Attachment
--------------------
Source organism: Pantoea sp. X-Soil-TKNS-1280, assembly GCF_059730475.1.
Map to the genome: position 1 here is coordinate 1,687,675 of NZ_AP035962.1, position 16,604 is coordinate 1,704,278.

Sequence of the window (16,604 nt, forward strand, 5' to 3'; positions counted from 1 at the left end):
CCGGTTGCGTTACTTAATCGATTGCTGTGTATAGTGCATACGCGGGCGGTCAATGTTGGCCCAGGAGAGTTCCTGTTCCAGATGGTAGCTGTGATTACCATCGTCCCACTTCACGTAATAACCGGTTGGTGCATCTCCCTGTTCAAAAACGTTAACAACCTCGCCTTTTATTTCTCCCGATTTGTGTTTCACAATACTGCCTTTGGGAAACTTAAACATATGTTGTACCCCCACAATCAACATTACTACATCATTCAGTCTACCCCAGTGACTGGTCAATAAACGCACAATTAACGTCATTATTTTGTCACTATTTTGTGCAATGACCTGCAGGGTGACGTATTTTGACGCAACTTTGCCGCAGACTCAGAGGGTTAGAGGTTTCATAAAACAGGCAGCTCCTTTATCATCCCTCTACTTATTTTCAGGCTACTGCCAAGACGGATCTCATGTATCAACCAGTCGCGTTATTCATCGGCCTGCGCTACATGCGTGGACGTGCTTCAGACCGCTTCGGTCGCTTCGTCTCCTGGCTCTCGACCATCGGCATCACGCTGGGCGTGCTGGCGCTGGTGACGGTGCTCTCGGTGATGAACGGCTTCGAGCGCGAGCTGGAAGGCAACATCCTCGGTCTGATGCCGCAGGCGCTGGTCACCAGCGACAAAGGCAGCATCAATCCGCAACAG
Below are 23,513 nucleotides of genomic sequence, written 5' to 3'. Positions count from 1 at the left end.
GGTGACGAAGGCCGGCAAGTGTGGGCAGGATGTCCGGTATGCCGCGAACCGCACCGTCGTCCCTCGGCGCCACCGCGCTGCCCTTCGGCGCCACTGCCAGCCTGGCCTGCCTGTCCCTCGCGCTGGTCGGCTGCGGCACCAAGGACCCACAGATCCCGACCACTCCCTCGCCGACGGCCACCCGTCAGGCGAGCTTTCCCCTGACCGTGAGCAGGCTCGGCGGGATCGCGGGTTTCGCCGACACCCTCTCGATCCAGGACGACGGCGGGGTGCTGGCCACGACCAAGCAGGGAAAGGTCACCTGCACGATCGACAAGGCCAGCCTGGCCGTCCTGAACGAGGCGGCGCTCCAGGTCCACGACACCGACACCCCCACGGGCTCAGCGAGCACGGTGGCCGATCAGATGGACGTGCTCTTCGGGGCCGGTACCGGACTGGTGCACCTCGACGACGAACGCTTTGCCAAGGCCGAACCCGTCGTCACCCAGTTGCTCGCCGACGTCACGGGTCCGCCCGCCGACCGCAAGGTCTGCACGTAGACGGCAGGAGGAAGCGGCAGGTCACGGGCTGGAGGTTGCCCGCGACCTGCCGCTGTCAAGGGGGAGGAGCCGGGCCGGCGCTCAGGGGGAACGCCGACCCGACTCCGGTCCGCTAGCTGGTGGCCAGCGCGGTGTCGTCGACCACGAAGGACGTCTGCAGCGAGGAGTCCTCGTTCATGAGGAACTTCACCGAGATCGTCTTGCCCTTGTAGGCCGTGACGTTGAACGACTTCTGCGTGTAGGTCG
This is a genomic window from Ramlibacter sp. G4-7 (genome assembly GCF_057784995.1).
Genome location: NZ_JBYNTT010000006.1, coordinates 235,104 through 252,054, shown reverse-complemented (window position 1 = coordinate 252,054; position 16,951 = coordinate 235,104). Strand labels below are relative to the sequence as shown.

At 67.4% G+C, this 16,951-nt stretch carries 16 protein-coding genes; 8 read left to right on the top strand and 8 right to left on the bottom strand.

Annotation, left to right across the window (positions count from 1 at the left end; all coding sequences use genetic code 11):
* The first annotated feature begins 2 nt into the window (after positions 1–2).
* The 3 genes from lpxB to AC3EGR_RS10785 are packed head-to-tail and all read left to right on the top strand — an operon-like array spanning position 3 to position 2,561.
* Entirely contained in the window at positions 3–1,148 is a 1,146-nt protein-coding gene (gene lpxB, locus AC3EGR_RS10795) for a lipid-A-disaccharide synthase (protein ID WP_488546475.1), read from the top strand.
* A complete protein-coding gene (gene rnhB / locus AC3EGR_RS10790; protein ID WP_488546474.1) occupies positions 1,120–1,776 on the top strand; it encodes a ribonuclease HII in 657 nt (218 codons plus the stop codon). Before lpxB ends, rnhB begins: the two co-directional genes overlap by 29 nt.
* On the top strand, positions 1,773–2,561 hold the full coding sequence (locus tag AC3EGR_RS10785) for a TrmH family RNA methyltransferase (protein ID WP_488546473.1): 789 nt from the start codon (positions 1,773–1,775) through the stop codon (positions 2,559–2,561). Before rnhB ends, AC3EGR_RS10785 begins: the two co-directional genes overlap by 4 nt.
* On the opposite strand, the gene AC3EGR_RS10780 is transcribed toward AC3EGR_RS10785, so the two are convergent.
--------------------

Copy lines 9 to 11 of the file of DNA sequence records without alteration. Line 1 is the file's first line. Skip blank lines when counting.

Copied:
At 67.4% G+C, this 16,951-nt stretch carries 16 protein-coding genes; 8 read left to right on the top strand and 8 right to left on the bottom strand.

Annotation, left to right across the window (positions count from 1 at the left end; all coding sequences use genetic code 11):
* The first annotated feature begins 2 nt into the window (after positions 1–2).